Representatives at Sotheby’s have declared that at the New York Magnificent Jewels sale, one pink diamond will likely challenge the all-time per-carat record for any diamond or gemstone.
The diamond in question is The Eternal Pink, a 10.57-carat cushion-cut vivid purplish-pink internally flawless type IIa diamond.
The pre-sale estimate has been set at $US35 million ($AU52.09 million).
The per-carat record is currently held by the Williamson Pink Star, an 11.15-carat fancy vivid pink diamond that was sold at Sotheby’s in Hong Kong for $US57.7 million ($AU85.88 million).
This equates to $US5.2 million ($AU7.7 million) per carat.
“This colour is the most beautiful and concentrated shade of pink in diamonds that I have ever seen or has ever come to market,” said Quig Bruning, head of Sotheby’s jewellery for the Americas.
“The Eternal Pink’s immense presence and great rarity make it comparable to ultimate masterpieces of art — far rarer than a René Magritte or an Andy Warhol. Combined with its exceptional clarity, it is not surprising that it would command the highest per-carat pre-sale estimate for any diamond to date.”
The Eternal Pink began as a 23.78-carat rough recovered from De Beers’ Damtshaa mine in Botswana.
The New York Magnificent Jewels sale is scheduled for 8 June.
Blockbuster year ahead
Enthusiasts of the world’s rarest diamonds and gemstones were taught an important lesson in 2022 – avoid repetition in order to maintain interest among buyers.
Of note, three blue diamonds from De Beers’ eight-piece collection were offered for sale as where three pink diamonds, each above 10 carats.
While the first of each colour scored above high estimates, the diamonds that followed failed to generate significant interest.
This led to industry speculation that presenting too many ‘similar’ diamonds devalues them for buyers.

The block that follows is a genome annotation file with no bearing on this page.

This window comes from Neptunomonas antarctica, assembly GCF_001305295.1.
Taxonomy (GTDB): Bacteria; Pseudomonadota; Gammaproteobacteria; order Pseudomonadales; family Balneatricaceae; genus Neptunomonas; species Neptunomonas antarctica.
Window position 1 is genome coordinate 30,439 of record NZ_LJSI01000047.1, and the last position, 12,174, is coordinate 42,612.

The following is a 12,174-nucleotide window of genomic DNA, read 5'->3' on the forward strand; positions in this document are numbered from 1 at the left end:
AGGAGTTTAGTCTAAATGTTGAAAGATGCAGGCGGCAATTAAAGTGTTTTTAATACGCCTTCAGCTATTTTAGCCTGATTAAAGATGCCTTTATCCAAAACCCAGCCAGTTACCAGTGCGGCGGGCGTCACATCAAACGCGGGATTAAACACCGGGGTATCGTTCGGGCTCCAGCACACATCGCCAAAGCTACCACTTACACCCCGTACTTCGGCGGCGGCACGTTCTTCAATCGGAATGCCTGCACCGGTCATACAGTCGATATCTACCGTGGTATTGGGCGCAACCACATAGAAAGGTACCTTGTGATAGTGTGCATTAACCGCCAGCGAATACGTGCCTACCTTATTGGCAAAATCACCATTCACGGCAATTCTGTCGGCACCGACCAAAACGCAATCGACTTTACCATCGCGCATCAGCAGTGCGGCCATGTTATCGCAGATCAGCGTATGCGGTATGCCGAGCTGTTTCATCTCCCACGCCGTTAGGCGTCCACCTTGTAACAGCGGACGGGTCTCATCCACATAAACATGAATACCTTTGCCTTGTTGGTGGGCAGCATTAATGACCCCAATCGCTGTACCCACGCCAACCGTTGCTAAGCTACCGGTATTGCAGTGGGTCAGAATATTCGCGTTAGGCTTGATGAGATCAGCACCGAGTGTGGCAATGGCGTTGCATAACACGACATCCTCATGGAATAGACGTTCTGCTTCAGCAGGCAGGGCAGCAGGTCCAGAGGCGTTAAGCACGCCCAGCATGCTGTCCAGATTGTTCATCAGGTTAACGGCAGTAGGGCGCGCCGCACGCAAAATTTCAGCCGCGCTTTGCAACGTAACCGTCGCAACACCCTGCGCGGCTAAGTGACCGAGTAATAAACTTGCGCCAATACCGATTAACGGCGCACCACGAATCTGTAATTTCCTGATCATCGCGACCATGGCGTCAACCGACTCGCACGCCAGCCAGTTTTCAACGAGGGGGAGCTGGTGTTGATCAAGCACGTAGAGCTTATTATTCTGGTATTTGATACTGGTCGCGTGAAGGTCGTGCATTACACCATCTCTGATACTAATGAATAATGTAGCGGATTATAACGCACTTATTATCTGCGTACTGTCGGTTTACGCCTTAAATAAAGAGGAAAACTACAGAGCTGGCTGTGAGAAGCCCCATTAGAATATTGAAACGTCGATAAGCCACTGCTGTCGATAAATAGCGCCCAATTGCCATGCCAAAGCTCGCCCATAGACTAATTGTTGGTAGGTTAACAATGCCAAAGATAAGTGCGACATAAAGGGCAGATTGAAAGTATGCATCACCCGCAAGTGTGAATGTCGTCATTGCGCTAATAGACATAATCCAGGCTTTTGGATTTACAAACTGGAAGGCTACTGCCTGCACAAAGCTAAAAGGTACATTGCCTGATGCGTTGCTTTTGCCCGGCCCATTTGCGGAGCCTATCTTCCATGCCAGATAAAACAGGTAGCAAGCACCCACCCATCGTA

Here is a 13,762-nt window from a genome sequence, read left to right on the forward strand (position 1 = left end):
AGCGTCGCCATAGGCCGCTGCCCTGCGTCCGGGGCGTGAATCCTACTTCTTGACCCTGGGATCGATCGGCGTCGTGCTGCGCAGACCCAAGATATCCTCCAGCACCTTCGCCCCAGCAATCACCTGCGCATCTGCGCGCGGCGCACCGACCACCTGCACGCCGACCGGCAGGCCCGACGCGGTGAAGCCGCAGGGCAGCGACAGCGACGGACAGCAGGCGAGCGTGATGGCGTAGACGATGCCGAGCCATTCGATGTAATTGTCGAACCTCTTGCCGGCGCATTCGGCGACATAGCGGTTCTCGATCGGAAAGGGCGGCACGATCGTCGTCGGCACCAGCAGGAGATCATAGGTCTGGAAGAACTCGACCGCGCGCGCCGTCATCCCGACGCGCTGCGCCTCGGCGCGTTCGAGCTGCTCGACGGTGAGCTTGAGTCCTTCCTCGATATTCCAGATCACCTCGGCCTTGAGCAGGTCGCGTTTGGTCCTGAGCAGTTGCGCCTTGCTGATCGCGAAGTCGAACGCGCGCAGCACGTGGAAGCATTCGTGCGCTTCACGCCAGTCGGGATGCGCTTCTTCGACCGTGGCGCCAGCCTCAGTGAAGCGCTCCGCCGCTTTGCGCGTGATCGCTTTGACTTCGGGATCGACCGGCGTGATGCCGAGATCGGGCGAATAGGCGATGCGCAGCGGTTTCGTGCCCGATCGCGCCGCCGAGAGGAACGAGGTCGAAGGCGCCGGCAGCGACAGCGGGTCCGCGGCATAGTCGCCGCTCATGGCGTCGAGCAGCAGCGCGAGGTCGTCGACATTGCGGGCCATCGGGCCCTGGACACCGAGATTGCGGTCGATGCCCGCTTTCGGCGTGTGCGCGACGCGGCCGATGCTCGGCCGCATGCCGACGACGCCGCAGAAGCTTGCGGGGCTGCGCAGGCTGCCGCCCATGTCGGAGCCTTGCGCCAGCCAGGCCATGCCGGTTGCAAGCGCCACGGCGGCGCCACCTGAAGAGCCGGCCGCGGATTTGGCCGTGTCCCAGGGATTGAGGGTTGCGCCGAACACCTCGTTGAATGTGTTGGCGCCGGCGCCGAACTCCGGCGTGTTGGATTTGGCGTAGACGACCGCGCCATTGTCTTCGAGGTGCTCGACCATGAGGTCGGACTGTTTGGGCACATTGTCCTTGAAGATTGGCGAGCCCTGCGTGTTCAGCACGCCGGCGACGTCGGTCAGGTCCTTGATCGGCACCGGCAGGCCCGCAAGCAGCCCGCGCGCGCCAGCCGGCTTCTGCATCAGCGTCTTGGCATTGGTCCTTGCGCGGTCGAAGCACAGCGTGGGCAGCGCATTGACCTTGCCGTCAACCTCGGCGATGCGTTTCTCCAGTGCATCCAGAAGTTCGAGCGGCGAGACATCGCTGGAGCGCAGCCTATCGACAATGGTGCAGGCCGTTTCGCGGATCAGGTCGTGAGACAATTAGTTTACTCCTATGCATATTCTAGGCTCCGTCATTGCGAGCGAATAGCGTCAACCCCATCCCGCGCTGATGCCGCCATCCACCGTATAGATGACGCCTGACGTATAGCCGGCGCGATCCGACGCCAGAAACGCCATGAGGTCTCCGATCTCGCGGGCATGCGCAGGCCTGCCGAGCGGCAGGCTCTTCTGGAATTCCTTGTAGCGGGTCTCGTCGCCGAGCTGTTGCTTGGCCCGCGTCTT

“I think that a lot of the focus this season is going to be on some significant colour coming to the market,” Bruning told Rapaport News.
“Our expectation is that there are major pieces that we are expecting to do quite well. The biggest thing with presenting these really important stones and jewels is that whatever they do, the market creates ways of differentiating them.”
Recent jewellery fairs in Hong Kong were modest in terms of sales, and diamond dealer Jonathan Abram said that despite a range of economic pressures, he expected this ‘auction season’ to be headlined by some remarkable sales.
“The buying at the fairs wasn’t quite as good as pre-pandemic levels, but it was better than a year ago,” Abram said.
“It’s a good start, and there is interest, and privates are showing up in Hong Kong looking for high-value items. While inflation makes a difference to the one per cent that buy those larger-value items, it doesn’t matter enough that they wouldn’t go after something they’re interested in.”
He added: I’m quite optimistic that sentiment will also carry over to Geneva and New York, across the board, for the entire auction season.”
The Pink Dawn – a 10.05-carat pink diamond – will be auctioned at Sotheby’s in Hong Kong on 4 April with a pre-sale estimate of $US21.4 million ($AU32.1 million).
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